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Use the Holiday Spirit to Break a Work Addiction

The holidays should ideally be a time of joy, giving, thankfulness and family, but many people are instead overcome by work-related stress, anxiety, exhaustion and irritability.

The holiday season is a time when people feel pushed into working like crazy – hoping to make enough money to buy gifts and meet end-of-year deadlines. Before you know it, monetary demands and a burning desire to appear successful can quickly morph into a work addiction.

Work Addiction Defined

Work addiction is a real condition that affects thousands of people.

The behavorial disorder often stems from a compulsive need to achieve status or escape emotional stress. This particular addiction is usually driven by at-work success and most commonly seen in people who are perfectionists, hence the term “workaholic.”

Work addicts are intensely compulsive; they tend to use their jobs as a way to avoid most other aspects of their lives. In addition to a bulk of suppressed emotional issues, they also rely on work-related issues to overcompensate for personal problems outside the office.

Signs of a Work Addiction

Symptoms of a typical work addict include:

  • Long hours at the office, even when not needed or required
  • Obsession with work-related success
  • Losing sleep to engage in work projects or finish tasks
  • Disintegration of personal relationships because of work
  • Using work to cope with feelings of guilt or depression

Learning to Clock Out Mentally

So, let’s talk about a few creative ways to break the cycle of work addiction. Instead of working endless hours and destroying your social life, you’ve got to find some sort of reprieve. In addition to seeking out professional help and counseling, consider the following tips:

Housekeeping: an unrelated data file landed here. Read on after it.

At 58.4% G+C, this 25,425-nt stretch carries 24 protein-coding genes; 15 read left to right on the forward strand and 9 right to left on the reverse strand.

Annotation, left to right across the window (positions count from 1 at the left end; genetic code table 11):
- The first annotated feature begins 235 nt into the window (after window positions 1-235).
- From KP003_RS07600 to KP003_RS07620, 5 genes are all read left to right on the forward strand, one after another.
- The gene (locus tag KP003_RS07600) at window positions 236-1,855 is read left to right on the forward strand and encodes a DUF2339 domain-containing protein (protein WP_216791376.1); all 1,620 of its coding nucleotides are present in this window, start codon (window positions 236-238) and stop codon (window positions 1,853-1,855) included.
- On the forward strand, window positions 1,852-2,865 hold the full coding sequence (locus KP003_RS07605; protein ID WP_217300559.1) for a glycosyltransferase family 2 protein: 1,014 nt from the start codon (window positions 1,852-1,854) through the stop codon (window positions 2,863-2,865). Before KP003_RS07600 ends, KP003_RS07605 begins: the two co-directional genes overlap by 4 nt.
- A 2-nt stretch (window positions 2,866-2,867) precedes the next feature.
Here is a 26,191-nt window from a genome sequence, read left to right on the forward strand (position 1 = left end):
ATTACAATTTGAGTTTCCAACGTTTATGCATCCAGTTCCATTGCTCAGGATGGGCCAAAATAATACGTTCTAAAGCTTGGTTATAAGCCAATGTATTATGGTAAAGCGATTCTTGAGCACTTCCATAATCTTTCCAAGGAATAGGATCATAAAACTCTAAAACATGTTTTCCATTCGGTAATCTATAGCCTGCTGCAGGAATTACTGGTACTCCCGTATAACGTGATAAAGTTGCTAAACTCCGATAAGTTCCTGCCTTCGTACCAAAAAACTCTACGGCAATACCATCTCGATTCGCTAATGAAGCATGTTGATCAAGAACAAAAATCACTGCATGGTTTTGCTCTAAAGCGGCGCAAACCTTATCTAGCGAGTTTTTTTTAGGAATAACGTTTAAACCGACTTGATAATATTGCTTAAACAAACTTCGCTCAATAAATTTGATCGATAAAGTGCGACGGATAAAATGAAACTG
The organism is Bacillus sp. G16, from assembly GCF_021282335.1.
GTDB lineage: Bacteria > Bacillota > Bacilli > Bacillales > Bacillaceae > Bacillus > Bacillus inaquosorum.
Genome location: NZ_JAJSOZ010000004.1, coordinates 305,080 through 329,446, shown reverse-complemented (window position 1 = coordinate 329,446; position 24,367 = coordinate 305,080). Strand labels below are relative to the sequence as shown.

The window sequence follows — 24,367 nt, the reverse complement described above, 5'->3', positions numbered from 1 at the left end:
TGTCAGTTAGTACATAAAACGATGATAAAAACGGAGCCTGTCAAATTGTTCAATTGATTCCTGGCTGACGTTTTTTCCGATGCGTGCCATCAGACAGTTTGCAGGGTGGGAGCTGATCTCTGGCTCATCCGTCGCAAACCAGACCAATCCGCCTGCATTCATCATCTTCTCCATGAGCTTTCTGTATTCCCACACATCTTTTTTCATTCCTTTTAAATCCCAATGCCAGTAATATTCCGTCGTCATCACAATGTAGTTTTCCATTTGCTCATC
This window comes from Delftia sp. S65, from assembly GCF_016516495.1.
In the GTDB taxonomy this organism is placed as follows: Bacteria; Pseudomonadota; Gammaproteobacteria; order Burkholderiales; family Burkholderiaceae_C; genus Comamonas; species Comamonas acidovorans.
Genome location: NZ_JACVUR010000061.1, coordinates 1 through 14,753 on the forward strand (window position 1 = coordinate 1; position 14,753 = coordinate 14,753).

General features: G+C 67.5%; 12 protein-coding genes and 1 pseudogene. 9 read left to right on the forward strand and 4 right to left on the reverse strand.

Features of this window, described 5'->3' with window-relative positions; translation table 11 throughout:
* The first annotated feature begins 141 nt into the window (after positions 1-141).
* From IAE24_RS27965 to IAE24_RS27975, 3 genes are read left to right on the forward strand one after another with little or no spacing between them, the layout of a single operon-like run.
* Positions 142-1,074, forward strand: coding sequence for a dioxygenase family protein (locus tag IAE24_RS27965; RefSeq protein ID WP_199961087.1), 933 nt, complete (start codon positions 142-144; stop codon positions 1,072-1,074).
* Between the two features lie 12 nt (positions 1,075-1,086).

• End your work day at a normal time. Instead of working from 7 to 9, work from 9 to 5.
  • Take a full hour for lunch and make a point of relaxing during that time. You could even take a quick power nap.
  • Eat on a regular schedule. Skipping meals can make you feel irritable.
  • Make it a habit to go to bed at a decent hour every night.
  • Catch the holiday spirit and leave job-related thoughts at the office. Go shopping for gifts, make appearances at seasonal parties or enjoy baking holiday cookies with the kids. You can even snuggle up on the couch with a cozy blanket and just take in the beauty of your Christmas tree.

Breaking a work addiction is possible and the first step in that process is to give you permission to take time for yourself!

Learn more about the available treatment options for work addiction.

Image Credits: The Site/Bill Moyers